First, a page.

That first point is very interesting. If you apply in Round 1 this coming fall, you won’t have a chance to sit in on an HBS class before you submit your application. Therefore, even if you’re not sure that you’ll apply to HBS, if you can get to Boston this spring, it’s a good idea to schedule your visit now. Doing so — and being able to write about it in your HBS admissions essays — may give you a small but important leg up vs. other applicants next year.

Admissions Updates from HBS and Wharton

This week Harvard Business School and Wharton provided important updates for applicants on their blogs. For anyone who is currently waiting to hear back from HBS or Wharton, the next couple of weeks figure to be an important time.

On the HBS admissions blog, Dee Leopold provided an update for applicants in all three admissions rounds.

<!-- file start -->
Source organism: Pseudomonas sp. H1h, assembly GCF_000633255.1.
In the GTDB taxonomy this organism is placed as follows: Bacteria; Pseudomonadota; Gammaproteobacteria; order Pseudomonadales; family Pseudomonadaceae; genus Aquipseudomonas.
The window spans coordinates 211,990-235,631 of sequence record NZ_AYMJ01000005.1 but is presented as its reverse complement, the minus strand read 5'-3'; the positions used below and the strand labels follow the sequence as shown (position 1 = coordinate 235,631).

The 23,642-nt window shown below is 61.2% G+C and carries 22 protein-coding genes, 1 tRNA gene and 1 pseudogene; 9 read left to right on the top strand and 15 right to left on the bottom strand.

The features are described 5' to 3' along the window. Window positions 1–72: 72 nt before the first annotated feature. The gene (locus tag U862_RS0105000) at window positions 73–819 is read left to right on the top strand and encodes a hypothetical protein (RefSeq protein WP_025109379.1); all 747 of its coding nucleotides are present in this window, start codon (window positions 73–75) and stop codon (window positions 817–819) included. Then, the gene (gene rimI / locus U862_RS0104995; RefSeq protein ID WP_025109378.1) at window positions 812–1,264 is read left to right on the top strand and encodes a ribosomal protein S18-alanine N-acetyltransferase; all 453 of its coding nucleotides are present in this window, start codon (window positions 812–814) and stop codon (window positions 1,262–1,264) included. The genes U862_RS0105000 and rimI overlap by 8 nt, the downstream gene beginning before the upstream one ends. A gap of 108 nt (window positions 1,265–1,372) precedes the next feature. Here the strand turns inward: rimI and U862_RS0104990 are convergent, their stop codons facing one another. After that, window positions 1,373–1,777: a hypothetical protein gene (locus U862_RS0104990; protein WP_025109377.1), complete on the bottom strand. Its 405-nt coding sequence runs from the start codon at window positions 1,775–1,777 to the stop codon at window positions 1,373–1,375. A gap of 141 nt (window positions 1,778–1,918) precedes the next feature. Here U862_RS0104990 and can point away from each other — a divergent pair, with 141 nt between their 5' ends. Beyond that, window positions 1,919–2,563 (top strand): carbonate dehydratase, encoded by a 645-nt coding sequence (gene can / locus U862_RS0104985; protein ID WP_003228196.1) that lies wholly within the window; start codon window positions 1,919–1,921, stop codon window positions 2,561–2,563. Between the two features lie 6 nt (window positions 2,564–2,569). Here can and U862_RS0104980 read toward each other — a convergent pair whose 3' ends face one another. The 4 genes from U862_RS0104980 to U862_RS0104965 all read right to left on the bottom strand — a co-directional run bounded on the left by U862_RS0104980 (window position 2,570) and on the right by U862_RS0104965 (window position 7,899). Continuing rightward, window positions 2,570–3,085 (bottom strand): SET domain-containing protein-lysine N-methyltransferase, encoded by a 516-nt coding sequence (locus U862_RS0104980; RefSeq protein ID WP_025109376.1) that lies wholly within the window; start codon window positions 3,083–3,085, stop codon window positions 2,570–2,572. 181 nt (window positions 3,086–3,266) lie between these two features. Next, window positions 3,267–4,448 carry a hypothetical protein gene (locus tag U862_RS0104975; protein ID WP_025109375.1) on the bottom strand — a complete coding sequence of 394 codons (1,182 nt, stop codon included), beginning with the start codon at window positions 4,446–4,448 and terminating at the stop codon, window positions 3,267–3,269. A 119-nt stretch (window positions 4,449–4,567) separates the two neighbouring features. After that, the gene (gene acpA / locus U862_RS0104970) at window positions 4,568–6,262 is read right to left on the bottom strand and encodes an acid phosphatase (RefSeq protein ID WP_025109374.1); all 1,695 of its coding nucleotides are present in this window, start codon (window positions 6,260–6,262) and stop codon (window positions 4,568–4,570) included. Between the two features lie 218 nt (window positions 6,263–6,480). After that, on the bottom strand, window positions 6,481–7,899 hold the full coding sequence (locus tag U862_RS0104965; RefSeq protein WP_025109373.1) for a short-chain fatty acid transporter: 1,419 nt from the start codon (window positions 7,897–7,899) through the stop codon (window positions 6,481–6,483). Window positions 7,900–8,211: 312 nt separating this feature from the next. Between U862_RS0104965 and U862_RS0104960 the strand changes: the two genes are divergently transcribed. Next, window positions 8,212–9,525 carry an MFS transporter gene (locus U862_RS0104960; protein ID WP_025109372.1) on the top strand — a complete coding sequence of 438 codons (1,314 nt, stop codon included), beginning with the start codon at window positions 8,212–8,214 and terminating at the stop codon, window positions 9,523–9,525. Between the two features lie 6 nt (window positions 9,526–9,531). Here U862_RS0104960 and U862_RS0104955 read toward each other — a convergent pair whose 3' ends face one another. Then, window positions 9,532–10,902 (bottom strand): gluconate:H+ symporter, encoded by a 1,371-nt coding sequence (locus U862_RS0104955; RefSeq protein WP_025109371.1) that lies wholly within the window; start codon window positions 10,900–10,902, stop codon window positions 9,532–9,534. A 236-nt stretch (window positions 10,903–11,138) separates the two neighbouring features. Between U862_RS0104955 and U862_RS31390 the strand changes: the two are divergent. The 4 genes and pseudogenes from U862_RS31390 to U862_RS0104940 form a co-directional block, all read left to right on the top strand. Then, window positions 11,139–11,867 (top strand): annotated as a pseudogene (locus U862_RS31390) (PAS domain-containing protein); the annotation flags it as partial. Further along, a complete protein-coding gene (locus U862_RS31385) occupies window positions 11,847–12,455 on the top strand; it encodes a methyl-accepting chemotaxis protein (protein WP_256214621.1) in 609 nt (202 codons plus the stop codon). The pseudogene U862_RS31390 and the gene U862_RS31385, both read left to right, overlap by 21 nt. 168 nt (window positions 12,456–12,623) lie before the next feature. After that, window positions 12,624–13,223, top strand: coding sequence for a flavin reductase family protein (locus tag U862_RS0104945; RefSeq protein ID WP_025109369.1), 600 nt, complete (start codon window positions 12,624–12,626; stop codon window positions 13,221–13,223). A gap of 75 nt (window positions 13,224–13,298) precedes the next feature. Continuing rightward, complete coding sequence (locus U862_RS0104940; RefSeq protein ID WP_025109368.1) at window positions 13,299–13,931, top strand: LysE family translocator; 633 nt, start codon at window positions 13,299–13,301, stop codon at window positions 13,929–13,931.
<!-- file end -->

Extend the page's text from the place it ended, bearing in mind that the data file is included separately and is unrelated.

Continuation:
She wrote:

Round One Waitlist – We will be extending offers of admission to about 40 round one waitlisters shortly after April 2. We will continue to maintain a waitlist and Eileen Chang will send out an update in early April.

Round Two Notification – April 2 is the notification date. All decisions will be released online – you will receive an email instructing you to check your status. We won’t be making any congratulatory phone calls in advance of April 2!

Round Three Interview Invitations – Many, but not all, will go out on April 3.

Meanwhile, over at the Wharton admissions blog, the team posted an update specifically for Wharton’s Round 2 applicants:

All Round 2 applicants who were invited for interviews: you will receive your admissions decision tomorrow. You may check your decision status at that time through your online application. We will also make every effort to contact all new admits via telephone or e-mail.

Return here tomorrow for an announcement that decisions have been released and for more details…

Good luck to everyone!

That Wharton blog post was written yesterday, meaning that by now many of you should have heard from Wharton… Hopefully you got good news!